Going against all the oddsHer son wanted to be selected for the main lineup on his Little League baseball team, and he was told he should bat left-handed rather than right-handed. Since an outfielder has less emphasis on defense than the infielders, he had to bet on his hitting skill. He began to practice since it is generally understood that being a left-handed hitter is advantageous. He got familiar with hitting left-handed, which may not be as powerful as hitting right-handed, but the swinging path and accuracy were not much different.
Then he began throwing a ball with his left hand. But it was not very successful. When batting, you can hit a ball and make sure it lands in bounds. But when you are pitching, you have to accurately throw the ball to home plate. So it was nearly impossible to go against nature.
Los Angeles Dodgers’ pitcher Ryu Hyun-jin succeeded in a seemingly impossible transition. When he was playing in Korea, it was not known that he was actually right-handed. It was revealed when he hit a triple as a right-handed hitter at the Dodger Stadium and was photographed eating a Big Mac with his right hand. His father knew that a left-handed pitcher was rare and had advantages. So Ryu trained himself to pitch with his left hand. Once again, Ryu’s story has the “strict father figure,” an indispensable element in success stories of Korean sports stars. Dodgers commentators have joked, “If he had pitched with his natural right hand, he could throw 120 miles per hour.”
Nineteen-year-old Shohei Otani of the Hokkaido Nippon-Ham Fighters kept his pitching and batting skills through ceaseless endeavor, a rare feat in professional baseball. This rookie throws fastballs at 160 kilometers per hour (99.4 miles per hour), and he hit 56 home runs in his high school career. He declared he would pitch and hit on his professional team too. After pitching a game, he played as an outfielder for three or four days. On June 18, he pitched and was the fifth hitter. As much as the fans rave about his play, there are concerns. Japanese media expressed worries that in addition to a physical burden on him, the team may get confused if he alternates between pitching and being an outfielder. But Otani is firm on his dual roles. We are moved by their challenges since they are not just some monster players. In the name of specialization, our lives increasingly become a mechanical part focused on a specific function. Sometimes, I am worried we are missing out on opportunities to develop different skills. In baseball, even the pitchers who play in mid-innings have an order. Their job is to throw a set number of pitches. Recently, pitchers were changed six times in one inning. And the coach who changed the pitchers was Sun Dong-yeol, who stayed on the mound for four hours, 56 minutes in a 15-inning game in 1987.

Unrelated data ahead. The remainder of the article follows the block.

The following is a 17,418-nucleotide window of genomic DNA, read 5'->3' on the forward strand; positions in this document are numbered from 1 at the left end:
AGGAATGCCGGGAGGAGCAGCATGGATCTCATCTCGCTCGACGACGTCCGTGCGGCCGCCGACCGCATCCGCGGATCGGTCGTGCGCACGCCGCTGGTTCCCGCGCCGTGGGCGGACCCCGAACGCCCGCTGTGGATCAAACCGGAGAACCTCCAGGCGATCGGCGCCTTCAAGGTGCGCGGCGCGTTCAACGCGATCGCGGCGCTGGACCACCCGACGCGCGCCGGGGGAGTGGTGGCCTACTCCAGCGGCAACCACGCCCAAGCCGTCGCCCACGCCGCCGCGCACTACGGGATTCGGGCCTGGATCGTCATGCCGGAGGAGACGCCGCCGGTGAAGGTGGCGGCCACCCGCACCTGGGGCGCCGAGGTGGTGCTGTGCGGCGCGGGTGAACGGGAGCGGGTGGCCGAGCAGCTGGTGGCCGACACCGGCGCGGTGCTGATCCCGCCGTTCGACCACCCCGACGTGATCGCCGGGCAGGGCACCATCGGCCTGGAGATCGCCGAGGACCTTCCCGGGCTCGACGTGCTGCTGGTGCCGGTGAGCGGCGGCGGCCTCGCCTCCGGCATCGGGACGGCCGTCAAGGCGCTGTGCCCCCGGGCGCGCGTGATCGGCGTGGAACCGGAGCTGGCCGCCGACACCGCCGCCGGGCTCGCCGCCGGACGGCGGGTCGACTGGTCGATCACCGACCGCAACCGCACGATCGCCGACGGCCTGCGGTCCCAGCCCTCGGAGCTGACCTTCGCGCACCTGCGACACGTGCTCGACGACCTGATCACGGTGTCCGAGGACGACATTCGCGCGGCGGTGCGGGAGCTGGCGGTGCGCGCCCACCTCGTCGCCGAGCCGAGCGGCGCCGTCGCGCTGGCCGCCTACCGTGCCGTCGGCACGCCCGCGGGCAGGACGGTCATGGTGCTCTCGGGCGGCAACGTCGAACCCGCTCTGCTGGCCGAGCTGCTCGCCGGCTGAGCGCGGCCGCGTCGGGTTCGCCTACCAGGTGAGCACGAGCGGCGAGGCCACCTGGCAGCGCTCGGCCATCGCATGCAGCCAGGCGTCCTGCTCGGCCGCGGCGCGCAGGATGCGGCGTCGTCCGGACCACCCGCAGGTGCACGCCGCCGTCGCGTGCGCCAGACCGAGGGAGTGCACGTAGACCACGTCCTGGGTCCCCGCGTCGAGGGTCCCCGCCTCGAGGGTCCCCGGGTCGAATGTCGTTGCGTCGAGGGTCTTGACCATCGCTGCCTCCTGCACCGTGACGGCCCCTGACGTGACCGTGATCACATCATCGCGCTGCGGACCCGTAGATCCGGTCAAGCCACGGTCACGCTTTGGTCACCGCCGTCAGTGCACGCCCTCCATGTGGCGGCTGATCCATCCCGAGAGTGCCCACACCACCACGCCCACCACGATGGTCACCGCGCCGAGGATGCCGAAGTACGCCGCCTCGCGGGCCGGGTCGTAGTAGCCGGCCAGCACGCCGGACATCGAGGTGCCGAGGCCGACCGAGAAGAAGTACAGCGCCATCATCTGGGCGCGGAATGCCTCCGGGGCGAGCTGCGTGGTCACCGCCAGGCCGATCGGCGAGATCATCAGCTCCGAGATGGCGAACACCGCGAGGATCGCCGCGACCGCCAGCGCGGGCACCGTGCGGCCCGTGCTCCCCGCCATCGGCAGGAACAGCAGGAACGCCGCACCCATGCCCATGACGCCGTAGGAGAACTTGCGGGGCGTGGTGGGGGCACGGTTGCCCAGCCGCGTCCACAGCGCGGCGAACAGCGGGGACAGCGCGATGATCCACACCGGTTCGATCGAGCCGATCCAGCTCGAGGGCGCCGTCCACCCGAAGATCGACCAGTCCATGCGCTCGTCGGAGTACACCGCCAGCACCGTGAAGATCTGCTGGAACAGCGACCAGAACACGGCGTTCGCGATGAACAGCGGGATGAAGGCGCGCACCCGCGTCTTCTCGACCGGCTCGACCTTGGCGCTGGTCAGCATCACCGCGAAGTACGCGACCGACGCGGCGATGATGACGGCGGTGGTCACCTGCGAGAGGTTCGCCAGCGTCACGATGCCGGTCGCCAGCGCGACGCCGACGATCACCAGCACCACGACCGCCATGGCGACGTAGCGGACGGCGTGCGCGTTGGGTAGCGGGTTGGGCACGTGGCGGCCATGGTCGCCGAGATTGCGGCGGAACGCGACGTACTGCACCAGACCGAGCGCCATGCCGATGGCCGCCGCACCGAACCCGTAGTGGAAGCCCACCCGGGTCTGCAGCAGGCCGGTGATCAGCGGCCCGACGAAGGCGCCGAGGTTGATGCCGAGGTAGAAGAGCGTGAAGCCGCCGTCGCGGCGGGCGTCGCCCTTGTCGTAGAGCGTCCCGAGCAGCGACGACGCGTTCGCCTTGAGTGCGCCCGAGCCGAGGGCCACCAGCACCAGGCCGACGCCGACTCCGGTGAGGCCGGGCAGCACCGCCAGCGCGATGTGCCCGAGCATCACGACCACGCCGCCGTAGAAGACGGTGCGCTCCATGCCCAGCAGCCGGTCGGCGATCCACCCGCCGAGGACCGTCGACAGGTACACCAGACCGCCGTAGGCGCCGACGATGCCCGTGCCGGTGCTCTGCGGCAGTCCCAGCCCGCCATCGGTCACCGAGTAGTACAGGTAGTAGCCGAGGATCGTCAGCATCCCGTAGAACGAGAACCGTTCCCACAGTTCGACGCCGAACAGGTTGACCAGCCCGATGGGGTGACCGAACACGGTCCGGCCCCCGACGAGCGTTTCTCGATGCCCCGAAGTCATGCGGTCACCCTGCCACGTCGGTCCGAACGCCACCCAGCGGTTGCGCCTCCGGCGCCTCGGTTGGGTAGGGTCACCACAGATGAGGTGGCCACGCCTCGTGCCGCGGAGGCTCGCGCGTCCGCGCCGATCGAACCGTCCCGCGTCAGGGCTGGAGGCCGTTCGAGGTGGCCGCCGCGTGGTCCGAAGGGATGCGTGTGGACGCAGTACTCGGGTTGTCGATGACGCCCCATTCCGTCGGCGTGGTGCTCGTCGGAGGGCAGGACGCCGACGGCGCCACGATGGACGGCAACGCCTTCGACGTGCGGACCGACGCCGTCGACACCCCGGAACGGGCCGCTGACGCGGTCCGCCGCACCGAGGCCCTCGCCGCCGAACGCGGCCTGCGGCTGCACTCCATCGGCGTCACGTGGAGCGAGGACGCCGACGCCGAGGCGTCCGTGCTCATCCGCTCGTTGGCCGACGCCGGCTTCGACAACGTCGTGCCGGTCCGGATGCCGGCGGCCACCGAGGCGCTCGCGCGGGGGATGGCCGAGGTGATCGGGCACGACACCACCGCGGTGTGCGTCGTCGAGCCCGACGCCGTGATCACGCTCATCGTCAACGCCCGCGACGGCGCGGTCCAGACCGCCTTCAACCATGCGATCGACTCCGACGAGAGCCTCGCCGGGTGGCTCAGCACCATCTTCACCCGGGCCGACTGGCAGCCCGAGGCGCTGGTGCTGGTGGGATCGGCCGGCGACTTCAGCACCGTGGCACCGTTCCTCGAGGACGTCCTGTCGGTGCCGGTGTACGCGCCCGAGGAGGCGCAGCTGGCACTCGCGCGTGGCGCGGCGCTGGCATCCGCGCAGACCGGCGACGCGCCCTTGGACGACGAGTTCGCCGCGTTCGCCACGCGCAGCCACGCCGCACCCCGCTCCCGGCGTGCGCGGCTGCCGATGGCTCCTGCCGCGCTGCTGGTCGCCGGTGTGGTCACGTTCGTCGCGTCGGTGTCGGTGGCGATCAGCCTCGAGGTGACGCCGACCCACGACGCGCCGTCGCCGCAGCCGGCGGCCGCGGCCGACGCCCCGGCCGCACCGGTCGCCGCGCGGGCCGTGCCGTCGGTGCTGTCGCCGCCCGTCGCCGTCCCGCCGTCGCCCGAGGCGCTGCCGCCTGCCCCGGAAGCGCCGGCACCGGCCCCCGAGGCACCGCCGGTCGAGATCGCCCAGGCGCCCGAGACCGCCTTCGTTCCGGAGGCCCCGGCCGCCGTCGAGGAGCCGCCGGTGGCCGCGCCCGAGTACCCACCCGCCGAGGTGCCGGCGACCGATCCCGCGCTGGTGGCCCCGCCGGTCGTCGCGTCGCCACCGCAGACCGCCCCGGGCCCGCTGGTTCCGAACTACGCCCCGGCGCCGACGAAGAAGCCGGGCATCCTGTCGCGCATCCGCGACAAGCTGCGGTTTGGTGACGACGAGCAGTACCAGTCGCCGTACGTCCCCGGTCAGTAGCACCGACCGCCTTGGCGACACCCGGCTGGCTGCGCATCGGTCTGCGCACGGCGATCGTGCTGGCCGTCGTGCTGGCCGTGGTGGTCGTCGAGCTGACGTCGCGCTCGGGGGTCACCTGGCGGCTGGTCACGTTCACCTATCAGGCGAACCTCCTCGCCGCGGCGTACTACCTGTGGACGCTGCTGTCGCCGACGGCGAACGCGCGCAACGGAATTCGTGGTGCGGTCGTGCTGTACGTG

In a society of speed, everything is in terms of productivity and outcome. We are expected to pull off the highest efficiency in our given field. The grand waves of efficiency and specialty overwhelm the self-satisfaction we may have by nurturing and developing hidden talents in various fields. That’s why I want to give a very big hand to Ryu Hyun-jin for pitching with both hands and Otani for playing in the outfield when he is not pitching.
* The author is a business news writer of the JoongAng Ilbo.
by YOON CHANG-HEE